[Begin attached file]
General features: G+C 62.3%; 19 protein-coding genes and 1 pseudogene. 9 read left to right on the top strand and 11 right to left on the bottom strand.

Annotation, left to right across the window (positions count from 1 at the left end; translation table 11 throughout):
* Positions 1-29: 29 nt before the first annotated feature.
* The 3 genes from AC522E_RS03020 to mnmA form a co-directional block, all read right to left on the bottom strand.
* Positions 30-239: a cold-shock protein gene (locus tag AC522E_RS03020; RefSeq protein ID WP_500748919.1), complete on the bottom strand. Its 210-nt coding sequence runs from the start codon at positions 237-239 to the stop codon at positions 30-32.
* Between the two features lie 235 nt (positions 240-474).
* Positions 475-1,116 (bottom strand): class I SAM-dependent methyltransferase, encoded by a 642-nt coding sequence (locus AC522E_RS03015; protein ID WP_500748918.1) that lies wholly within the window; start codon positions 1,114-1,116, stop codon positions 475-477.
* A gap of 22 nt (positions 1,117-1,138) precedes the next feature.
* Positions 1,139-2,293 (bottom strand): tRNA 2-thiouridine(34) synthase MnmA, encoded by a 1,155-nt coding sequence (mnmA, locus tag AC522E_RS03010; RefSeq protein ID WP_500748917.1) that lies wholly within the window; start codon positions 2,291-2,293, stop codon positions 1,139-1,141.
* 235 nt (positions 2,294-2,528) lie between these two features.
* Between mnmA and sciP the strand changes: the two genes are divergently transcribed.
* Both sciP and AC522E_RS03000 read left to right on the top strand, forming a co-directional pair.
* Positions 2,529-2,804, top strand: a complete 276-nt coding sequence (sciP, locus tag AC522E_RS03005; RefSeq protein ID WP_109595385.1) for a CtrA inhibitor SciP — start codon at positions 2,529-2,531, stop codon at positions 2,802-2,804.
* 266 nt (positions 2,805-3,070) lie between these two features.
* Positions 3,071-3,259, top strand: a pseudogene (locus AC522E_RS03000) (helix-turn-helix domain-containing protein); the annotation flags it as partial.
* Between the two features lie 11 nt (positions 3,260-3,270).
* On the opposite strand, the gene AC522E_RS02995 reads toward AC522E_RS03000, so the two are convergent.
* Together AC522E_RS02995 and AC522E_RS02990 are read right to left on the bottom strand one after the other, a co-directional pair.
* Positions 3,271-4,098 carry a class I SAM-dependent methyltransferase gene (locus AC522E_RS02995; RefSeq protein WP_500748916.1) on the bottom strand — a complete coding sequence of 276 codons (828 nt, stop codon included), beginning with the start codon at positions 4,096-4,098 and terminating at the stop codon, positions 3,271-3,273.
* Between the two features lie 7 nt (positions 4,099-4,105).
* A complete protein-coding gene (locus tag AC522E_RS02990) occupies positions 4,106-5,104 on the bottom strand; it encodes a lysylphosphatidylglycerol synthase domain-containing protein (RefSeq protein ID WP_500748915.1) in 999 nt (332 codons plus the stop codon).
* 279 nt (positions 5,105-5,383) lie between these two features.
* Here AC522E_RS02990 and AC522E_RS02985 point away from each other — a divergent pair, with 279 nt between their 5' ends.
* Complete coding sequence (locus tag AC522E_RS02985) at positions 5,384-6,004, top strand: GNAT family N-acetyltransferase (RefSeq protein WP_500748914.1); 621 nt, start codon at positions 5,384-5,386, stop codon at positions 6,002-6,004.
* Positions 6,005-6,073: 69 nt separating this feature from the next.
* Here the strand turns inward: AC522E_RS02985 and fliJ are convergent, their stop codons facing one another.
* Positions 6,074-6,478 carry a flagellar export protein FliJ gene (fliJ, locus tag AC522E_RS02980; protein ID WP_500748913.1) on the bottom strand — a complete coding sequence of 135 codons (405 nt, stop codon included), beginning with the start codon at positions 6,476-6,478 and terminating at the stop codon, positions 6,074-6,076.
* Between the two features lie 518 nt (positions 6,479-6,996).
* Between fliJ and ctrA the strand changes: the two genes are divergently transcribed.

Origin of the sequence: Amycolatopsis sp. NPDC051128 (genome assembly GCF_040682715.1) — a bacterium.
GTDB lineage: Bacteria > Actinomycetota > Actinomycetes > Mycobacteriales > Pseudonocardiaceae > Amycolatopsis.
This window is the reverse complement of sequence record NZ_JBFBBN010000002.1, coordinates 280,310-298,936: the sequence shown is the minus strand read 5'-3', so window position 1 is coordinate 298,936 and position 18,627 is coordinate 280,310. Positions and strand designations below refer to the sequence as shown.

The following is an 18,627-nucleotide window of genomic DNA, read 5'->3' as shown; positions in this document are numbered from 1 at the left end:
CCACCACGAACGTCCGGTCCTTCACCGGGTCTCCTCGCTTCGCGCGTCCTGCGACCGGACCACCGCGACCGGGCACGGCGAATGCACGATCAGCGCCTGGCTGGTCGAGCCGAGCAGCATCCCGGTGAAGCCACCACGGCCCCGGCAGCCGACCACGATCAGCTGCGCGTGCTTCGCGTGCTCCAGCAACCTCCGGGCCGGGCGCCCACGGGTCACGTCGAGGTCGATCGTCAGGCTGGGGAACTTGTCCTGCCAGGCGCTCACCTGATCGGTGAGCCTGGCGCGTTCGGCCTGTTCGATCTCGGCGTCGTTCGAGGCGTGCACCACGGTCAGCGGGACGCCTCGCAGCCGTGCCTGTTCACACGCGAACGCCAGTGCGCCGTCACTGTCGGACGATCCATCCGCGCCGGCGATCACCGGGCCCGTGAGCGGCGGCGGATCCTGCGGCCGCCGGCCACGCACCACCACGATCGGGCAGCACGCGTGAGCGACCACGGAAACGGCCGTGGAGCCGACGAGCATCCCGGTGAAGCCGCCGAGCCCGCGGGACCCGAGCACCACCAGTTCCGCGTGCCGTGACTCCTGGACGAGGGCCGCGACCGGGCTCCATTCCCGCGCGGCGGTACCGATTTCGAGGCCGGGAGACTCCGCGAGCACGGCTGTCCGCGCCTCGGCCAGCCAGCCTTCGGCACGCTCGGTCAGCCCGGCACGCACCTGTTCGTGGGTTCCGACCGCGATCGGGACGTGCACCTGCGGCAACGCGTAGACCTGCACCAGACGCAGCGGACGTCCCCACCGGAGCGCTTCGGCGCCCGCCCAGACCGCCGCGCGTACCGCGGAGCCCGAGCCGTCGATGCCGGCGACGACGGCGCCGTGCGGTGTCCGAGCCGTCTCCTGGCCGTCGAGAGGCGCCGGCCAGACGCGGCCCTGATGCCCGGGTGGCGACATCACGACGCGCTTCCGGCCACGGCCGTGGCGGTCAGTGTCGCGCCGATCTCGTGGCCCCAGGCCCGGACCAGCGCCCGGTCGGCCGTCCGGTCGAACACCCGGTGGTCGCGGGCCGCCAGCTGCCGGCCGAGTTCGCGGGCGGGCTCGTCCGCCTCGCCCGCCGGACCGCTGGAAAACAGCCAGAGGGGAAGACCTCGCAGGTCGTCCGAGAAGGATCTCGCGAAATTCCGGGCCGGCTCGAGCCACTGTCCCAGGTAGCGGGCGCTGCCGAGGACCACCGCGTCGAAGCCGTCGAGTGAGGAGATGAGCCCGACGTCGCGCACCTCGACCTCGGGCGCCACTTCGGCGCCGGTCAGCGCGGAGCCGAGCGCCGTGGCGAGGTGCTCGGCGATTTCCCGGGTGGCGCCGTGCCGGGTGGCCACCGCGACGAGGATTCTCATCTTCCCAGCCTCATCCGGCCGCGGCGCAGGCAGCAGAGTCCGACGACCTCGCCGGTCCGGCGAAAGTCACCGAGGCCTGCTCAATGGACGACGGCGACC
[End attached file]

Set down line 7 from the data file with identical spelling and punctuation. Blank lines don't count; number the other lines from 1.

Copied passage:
* Positions 475-1,116 (bottom strand): class I SAM-dependent methyltransferase, encoded by a 642-nt coding sequence (locus AC522E_RS03015; protein ID WP_500748918.1) that lies wholly within the window; start codon positions 1,114-1,116, stop codon positions 475-477.